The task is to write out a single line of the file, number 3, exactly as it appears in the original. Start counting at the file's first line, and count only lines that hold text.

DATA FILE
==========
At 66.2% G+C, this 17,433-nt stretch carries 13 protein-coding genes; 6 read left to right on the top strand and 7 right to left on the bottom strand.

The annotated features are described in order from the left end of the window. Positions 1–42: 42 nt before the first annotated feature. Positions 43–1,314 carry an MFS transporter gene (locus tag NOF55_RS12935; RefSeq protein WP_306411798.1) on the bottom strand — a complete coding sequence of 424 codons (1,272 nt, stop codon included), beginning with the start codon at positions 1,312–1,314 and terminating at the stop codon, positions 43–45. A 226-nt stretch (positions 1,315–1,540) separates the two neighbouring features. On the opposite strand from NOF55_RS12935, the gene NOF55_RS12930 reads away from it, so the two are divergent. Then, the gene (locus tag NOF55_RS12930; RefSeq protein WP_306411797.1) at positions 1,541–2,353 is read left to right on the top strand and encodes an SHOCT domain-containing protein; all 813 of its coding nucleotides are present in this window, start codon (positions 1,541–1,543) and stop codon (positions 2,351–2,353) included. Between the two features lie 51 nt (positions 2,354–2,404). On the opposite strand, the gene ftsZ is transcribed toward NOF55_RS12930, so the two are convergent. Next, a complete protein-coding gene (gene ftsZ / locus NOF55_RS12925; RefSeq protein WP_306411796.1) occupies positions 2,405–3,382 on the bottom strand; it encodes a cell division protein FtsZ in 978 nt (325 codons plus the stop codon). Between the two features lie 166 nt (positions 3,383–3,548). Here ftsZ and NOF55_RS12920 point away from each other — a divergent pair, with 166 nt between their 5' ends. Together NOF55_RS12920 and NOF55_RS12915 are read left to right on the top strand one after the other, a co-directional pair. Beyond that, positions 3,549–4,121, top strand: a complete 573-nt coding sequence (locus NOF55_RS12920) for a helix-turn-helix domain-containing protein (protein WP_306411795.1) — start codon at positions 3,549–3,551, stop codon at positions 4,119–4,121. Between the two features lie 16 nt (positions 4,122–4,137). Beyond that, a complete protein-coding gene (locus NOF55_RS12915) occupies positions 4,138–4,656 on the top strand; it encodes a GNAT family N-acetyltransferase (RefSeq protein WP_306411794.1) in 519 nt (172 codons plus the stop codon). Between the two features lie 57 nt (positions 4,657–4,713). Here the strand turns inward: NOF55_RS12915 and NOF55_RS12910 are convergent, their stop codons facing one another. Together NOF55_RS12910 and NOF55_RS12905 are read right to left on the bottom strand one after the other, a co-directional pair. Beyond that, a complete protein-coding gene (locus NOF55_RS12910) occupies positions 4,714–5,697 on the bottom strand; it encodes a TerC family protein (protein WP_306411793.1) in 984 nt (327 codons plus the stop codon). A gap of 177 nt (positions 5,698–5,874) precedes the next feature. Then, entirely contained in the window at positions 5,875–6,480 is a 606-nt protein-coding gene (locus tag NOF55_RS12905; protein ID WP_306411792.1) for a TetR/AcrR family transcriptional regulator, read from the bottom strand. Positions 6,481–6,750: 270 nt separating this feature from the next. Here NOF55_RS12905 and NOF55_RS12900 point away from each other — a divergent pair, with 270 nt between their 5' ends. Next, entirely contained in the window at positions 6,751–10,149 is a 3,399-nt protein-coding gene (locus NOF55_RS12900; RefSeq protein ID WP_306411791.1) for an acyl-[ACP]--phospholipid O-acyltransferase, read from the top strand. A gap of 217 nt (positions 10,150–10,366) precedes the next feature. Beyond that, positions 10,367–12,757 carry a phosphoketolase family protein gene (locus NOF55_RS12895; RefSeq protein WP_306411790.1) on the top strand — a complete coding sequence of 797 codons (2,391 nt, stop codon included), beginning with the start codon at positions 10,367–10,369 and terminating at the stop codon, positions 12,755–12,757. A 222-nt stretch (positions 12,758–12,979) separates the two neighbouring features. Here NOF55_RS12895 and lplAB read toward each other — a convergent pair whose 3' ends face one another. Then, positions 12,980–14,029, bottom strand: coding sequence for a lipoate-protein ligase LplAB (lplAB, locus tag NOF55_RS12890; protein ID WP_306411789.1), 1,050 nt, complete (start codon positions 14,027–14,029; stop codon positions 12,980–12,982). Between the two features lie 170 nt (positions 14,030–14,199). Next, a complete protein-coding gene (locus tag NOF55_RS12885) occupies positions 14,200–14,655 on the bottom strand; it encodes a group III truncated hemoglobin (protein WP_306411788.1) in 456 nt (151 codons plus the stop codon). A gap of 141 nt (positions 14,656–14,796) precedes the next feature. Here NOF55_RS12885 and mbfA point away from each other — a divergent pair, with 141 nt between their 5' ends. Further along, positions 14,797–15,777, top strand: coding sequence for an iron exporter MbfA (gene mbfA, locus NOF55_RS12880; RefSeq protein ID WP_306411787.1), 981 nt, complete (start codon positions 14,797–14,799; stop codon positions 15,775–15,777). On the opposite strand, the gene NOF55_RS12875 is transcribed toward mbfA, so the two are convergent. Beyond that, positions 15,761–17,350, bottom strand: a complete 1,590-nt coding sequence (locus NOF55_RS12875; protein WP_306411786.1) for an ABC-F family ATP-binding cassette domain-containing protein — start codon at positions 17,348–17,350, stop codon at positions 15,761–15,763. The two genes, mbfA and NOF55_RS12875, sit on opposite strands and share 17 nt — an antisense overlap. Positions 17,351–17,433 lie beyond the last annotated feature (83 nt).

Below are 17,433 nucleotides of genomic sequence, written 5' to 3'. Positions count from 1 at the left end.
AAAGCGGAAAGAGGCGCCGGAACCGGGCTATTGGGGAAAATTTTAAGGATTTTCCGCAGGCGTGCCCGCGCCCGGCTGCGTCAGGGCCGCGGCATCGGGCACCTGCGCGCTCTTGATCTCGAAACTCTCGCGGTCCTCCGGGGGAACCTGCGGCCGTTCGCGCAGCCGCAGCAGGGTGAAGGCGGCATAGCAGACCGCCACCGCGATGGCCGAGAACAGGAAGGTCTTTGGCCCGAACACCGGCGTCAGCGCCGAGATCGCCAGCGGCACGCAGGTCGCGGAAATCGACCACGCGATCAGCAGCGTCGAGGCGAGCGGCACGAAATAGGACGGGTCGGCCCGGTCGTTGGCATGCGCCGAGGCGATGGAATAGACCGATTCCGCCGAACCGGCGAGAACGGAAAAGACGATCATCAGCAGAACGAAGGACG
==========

Below are 17,433 nucleotides of genomic sequence, written 5' to 3'. Positions count from 1 at the left end.